Region: Asheville, NC
Price: 5.2% ABV
Style: Extra Special/Strong Bitter
Smell: bread dough, toasted pine nut, cinnamon, earth
Taste: toast, spicy, yellow pepper, peanut
Overall: ESB! This is the first beer of this style that I’m reviewing ever—I can’t imagine why, though. I mean, what isn’t absolutely irresistible about something that describes itself as an Extra Strong Bitter? If that doesn’t sound just perfectly charming, I don’t know what does…
It starts off with the smell of rising bread dough and a prominent nuttiness, like when I’m toasting pine nuts for pesto or something. A hint of spice emerges with some earthiness from the hops. On the palate, the nuttiness continues like peanuts roasted in their skins, and the flavor of bread turns to toast—delicious, white bread toast. No butter, no jam; just toast. Also the tangy bitterness of the inside of a crisp, sweet, yellow bell pepper jumps right up and catapults off of the finish. I’d say this has got great balance—spicy hops, bready malts, and vegetal-borderline-fruity esters make a lively, albeit savory, trio.
Drink a glass of wine, as Scientific American notes, and you materially alter the number and types of proteins at large in your system. This is a pleasant feature for drinkers, but not nearly so helpful for geneticists for trying to understand what is going on. — Bill Bryson: A Short History of Nearly Everything
Come meet @rangeralex from @newbegium and register to win the fat tire cruiser. TONIGHT. Also shift, rampant and imp coffee chocolate on tap (at Good Bottle Company)
LAMMSBRÄU ORGANIC PILSNER
Region: Neumarkt, Bavaria, Germany
Price: $9.99/4-pk at Total Wine
Sight: hazy lemon yellow, speckly carbonation
Smell: weed, white grapefruit, straw
Taste: citrus, cantaloupe, sweet rolls, straw, grassy hops
Overall: Organic and Reinheitsgebot-ready, this is a classic, clean, archetypal pilsner that you could confidently offer to anyone that asks “What does a German pilsner taste like?” That suspiciously… “how-do-you-say… herbal?”, slightly skunky aroma that may or may not remind you of a certain type of college apartment (we all had that friend) is there to greet you, as I find with most pilsners (the ever-present reminder that hops are indeed in the cannabis family). It’s accented attractively with white grapefruit in the top notes and doughy bread as the mellow base, with a waft of hay. The carbonation is at the level of about how bubbly club soda feels after it’s been mixed—not super aggressive, but not creamy either. On the palate, the nuance of weed fades completely, replaced by rounder fruits (melon), sweeter bready malts (think of the rolls they serve at O’Charley’s), and a fresh, grassy hop on the finish. Crisp and clean as a pilsner should be, this is definitely one to remember to resurrect once summer rolls around.
LAMMSBRÄU ORGANIC DUNKEL
Region: Neumarkt, Bavaria, Germany
Price: $9.99/4-pk at Total Wine
Style: Dunkel Munich Lager
Smell: cinnamon pinwheel, molasses, blonde roast, wet earth
Taste: cinnamon pinwheel, toasted pine nut
Overall: Also an organic proponent of the Reinheitsgebot, this beer really makes me feel like I’m drinking one of these:
Aroma-wise, it smells like a bakery—cinnamon pastries and gingerbread accented with Starbucks’ blonde roast. There is a base note of damp earth—here “earth” is no euphemism for something stinky and manure-like; I really mean “earth” as in how potting soil smells, or the forest floor after a rain. On the palate, that gooey, nutty cinnamon pinwheel definitely dominates. Cinnamon, dough, and a pronouncedly toasty nuttiness cover the bases on this medium-bodied dunkel. This is smooth, somewhat mellow, and something different-but-not-too-crazy that you could easily get your Yuengling, Fat Tire, or Samuel Adams people to branch out into. It would also make a great dinner beer for any grilled or roasted proteins you may be serving (especially pork or beef).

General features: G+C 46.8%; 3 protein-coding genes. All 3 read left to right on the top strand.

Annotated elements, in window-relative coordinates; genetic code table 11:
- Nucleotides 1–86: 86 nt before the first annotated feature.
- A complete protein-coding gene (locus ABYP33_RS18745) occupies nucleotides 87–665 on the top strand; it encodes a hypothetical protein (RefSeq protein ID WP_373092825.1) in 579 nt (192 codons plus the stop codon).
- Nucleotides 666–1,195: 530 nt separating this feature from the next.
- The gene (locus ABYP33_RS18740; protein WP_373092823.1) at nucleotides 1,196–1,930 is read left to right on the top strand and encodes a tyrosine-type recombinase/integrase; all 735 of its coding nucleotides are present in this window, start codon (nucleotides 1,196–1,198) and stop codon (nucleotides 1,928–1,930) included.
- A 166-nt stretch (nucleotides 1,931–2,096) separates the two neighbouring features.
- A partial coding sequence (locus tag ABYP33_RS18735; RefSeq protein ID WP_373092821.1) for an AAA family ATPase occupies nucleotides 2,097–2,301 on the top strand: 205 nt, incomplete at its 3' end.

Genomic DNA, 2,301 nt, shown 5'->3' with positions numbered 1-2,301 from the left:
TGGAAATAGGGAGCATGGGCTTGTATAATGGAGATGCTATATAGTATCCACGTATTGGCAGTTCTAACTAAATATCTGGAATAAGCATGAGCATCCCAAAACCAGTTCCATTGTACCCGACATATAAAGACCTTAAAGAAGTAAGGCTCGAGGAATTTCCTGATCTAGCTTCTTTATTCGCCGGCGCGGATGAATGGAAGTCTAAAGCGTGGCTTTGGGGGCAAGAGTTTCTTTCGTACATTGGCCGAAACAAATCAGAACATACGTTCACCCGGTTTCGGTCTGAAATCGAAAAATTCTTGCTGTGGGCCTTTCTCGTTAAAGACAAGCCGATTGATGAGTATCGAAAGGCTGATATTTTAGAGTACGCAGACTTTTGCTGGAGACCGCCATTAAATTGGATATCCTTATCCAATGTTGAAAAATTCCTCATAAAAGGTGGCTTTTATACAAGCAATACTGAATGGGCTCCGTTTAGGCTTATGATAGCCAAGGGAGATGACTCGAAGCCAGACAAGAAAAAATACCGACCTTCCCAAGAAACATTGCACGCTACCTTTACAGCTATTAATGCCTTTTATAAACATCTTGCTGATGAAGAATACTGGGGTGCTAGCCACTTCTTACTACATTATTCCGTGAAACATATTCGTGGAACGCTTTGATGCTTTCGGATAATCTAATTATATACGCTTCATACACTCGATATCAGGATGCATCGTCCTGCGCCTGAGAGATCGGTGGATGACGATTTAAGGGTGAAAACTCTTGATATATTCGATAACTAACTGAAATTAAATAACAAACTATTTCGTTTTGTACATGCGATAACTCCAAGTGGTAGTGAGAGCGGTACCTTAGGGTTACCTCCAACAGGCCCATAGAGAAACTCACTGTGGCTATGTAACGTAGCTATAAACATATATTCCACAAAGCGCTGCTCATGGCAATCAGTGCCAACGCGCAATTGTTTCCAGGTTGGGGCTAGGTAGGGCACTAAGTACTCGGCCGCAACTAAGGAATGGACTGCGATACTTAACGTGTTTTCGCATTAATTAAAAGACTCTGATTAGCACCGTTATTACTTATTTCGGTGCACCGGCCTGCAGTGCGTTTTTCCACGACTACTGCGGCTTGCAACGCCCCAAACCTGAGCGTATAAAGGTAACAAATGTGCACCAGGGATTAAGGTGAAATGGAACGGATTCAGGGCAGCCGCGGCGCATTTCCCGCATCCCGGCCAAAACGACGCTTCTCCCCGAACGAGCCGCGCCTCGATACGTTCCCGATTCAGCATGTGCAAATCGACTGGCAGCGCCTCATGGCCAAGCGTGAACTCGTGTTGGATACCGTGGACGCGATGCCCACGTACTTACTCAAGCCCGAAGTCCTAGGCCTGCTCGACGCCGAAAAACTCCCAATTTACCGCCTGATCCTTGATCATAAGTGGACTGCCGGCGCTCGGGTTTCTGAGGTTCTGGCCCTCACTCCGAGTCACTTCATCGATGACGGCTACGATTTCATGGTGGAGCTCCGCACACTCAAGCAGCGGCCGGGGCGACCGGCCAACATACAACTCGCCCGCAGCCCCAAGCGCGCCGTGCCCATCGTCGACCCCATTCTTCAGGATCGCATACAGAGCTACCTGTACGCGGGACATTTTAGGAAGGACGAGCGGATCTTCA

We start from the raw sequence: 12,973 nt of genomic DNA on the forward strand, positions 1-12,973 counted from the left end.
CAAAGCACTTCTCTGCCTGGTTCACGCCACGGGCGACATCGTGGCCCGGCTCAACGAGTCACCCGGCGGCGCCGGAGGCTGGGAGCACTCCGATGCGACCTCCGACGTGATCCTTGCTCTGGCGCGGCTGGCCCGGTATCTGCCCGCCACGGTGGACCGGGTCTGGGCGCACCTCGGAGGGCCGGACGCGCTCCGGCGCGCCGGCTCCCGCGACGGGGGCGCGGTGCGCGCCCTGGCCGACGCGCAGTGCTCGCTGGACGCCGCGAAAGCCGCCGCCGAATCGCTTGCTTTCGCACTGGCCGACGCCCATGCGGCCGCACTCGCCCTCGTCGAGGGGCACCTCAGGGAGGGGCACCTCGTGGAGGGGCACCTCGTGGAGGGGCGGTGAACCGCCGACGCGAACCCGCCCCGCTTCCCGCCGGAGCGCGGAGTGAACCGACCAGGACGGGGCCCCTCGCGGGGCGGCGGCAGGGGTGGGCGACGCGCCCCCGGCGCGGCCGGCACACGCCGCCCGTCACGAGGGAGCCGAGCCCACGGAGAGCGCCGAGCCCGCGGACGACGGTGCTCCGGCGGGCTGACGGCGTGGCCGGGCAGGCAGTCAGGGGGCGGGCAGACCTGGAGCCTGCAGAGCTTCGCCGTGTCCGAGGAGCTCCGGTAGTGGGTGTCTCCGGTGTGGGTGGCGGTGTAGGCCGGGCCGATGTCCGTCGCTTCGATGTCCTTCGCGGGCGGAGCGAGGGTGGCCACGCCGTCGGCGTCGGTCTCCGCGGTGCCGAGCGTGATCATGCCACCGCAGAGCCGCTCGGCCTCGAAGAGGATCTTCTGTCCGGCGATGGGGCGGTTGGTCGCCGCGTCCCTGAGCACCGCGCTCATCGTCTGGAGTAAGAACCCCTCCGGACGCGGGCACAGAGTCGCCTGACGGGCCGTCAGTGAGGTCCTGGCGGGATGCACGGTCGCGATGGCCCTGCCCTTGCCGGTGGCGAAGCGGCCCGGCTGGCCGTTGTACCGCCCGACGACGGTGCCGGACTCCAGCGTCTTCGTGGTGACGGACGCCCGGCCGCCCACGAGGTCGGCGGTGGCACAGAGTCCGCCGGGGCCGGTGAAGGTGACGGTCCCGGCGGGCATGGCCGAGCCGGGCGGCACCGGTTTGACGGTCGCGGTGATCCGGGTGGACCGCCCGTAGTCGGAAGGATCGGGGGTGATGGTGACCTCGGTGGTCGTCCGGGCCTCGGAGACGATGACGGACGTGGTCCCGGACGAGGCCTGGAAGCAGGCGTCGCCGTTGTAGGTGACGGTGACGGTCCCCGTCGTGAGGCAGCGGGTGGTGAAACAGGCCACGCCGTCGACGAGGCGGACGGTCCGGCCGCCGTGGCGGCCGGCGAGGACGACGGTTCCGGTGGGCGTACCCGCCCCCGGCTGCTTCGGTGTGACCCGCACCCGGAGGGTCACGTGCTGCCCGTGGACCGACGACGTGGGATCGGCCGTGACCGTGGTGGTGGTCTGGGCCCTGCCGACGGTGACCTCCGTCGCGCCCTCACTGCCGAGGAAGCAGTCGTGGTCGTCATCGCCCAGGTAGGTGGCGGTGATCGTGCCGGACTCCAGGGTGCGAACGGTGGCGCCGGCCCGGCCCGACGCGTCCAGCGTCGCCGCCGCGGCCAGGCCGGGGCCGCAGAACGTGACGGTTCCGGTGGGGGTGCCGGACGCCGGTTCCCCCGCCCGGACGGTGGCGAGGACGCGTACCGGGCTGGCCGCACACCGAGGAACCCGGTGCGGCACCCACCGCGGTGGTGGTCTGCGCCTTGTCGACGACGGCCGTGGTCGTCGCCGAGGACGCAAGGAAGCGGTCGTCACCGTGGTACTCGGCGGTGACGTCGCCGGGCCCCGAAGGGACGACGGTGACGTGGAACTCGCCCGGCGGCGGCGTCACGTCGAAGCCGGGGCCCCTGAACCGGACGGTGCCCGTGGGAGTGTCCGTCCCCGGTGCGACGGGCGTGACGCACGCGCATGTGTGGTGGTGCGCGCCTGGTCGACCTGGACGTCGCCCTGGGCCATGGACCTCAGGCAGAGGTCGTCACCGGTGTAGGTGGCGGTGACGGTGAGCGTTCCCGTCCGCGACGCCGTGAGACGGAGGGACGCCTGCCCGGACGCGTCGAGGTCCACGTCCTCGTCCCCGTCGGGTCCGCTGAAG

Region: Belgium & Colorado
Price: $10.99/22-oz at Total Wine
Style: Fruit beer
Sight: clear ruby, cotton candy pink circlet
Smell: fresh-picked cherry, Pinot Noir, purple or red Flintstones vitamins
Taste: dark Hudson cherries, dry rosé, spice cake
Overall: My very simple understanding of this undertaking in the Lips of Faith series is that a cherry lambic from Old Belgium blended with a non-cherry ale at New Belgium. Right from the pour this beer is absolutely gorgeous. It’s a glass full of my birthstone—ruby—with a wide column of fine, miniscule bubbles floating silently but expediently from the depths to the surface. As a whole, it looks so clean, clear, and unflawed that it’s as if someone found a perfectly smooth, solid, oval ruby, and happened to have a piece of glassware that fit it like a glove. Stunning—I honestly don’t know if I’ve ever looked upon a prettier beer. I’m sure, however, you’re also interested in its personality, so I’ll move on to the aromas…
Something about this smells just like a Pinot Noir—bright acid and tart red fruit. The cherry note is very fresh, barely ripe, right off the tree. Funny enough, there is also a snap of something that recalls the Flintstones vitamins I’d crunch on my way to elementary school—specifically the red and purple ones.
There is no candy and nothing artificial on the palate whatsoever. If you’re used to your cherry lambics being sweet, look again—New Belgium has fine-tuned a tastefully dry blend here. It tastes like a cherry fruit chew; not the fake plasticky kinds like Life Savers or Gummy Bears, but rather the responsible-school-lunch varieties you never fully appreciated for their nutritional value—the ones made from 100% real fruit juice and little else. The cherry flavor is very real and unadulterated; it doesn’t taste too far off from the dark cherries we keep on the table at home.